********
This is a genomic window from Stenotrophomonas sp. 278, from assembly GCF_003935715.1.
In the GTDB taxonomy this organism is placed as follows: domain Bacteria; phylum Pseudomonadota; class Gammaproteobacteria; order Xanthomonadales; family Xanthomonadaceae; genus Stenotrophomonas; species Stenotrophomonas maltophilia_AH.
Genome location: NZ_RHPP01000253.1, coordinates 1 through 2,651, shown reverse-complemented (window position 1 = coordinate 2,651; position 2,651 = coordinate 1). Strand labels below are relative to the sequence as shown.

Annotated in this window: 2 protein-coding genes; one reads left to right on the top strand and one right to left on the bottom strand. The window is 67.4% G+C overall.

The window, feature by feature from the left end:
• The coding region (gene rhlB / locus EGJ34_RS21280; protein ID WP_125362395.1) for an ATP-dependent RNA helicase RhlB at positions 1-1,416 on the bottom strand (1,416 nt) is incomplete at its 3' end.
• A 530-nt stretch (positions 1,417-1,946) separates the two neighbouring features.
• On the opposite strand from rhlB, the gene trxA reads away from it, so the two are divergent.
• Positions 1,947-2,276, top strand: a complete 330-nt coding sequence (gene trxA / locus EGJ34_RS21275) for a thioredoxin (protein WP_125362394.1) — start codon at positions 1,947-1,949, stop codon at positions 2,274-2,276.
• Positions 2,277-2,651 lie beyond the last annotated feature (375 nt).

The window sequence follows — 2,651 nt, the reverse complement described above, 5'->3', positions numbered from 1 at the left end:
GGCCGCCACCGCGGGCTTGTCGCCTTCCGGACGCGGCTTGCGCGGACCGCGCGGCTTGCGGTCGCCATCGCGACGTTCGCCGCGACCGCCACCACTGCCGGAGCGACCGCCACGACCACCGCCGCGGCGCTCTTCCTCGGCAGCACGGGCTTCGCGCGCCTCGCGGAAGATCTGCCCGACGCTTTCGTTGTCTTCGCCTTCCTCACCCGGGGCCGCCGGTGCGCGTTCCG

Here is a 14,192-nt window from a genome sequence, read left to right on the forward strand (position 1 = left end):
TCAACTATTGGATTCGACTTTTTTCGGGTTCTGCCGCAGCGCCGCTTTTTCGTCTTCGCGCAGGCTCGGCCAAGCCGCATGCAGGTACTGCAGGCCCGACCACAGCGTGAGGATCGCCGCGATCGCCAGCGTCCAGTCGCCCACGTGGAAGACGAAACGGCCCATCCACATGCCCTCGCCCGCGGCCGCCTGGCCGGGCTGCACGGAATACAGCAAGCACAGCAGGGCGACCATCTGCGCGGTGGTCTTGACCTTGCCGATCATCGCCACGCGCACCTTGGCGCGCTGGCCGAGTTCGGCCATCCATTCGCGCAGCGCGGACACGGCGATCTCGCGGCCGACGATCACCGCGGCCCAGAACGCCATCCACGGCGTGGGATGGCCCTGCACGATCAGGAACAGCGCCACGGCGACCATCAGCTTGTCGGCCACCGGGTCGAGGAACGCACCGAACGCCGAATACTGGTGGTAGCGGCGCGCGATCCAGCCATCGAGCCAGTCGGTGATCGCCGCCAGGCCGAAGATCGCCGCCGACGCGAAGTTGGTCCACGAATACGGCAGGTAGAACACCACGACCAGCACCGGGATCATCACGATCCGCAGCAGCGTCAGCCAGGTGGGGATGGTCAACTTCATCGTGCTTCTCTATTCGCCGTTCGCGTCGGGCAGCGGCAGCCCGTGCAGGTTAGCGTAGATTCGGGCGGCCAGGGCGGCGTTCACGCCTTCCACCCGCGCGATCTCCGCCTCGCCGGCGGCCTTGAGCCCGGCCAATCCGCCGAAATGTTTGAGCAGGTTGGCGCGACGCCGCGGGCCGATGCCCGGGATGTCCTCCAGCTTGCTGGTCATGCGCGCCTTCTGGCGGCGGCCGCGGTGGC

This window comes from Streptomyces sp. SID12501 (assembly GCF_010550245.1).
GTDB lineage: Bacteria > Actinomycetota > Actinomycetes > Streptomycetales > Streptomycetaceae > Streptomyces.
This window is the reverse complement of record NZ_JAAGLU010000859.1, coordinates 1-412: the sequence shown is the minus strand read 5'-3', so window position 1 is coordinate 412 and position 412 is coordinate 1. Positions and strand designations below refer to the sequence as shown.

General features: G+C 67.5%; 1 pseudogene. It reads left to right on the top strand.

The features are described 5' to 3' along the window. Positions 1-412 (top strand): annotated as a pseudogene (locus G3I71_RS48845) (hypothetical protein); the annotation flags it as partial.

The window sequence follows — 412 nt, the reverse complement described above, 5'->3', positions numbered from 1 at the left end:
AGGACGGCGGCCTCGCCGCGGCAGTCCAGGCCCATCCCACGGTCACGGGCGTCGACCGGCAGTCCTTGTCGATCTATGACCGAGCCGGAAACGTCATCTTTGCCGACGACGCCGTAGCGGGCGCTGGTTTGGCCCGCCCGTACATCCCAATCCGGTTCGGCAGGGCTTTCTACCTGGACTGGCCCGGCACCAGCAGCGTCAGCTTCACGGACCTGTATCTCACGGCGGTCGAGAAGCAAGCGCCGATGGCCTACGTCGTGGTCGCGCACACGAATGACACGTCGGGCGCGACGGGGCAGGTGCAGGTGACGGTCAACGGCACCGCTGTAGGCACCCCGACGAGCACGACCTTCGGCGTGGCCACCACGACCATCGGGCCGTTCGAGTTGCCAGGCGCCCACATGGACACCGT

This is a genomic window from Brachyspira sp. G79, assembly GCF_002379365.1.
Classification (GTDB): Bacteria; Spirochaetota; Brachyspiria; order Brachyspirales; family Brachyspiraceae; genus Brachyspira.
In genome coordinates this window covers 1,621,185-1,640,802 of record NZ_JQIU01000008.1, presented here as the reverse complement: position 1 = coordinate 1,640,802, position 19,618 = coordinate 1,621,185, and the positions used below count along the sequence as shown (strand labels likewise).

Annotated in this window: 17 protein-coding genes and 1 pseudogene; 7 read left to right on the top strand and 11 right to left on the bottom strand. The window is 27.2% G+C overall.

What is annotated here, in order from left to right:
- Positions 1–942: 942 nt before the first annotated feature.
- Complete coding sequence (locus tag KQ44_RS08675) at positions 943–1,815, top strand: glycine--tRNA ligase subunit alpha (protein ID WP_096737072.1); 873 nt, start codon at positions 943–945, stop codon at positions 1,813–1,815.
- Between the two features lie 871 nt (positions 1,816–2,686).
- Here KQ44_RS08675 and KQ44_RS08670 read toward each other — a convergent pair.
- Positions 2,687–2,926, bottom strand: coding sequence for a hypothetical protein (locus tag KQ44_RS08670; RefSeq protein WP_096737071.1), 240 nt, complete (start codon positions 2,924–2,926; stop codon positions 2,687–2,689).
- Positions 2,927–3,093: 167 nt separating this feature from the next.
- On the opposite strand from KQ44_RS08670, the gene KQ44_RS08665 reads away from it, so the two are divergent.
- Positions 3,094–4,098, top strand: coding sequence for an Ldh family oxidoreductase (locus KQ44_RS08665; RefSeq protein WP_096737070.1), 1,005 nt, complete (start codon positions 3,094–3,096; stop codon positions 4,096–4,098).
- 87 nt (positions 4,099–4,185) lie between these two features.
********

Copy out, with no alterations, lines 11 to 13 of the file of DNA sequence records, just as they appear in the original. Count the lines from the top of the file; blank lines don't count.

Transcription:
The window sequence follows — 2,651 nt, the reverse complement described above, 5'->3', positions numbered from 1 at the left end:
GGCCGCCACCGCGGGCTTGTCGCCTTCCGGACGCGGCTTGCGCGGACCGCGCGGCTTGCGGTCGCCATCGCGACGTTCGCCGCGACCGCCACCACTGCCGGAGCGACCGCCACGACCACCGCCGCGGCGCTCTTCCTCGGCAGCACGGGCTTCGCGCGCCTCGCGGAAGATCTGCCCGACGCTTTCGTTGTCTTCGCCTTCCTCACCCGGGGCCGCCGGTGCGCGTTCCG

Here is a 14,192-nt window from a genome sequence, read left to right on the forward strand (position 1 = left end):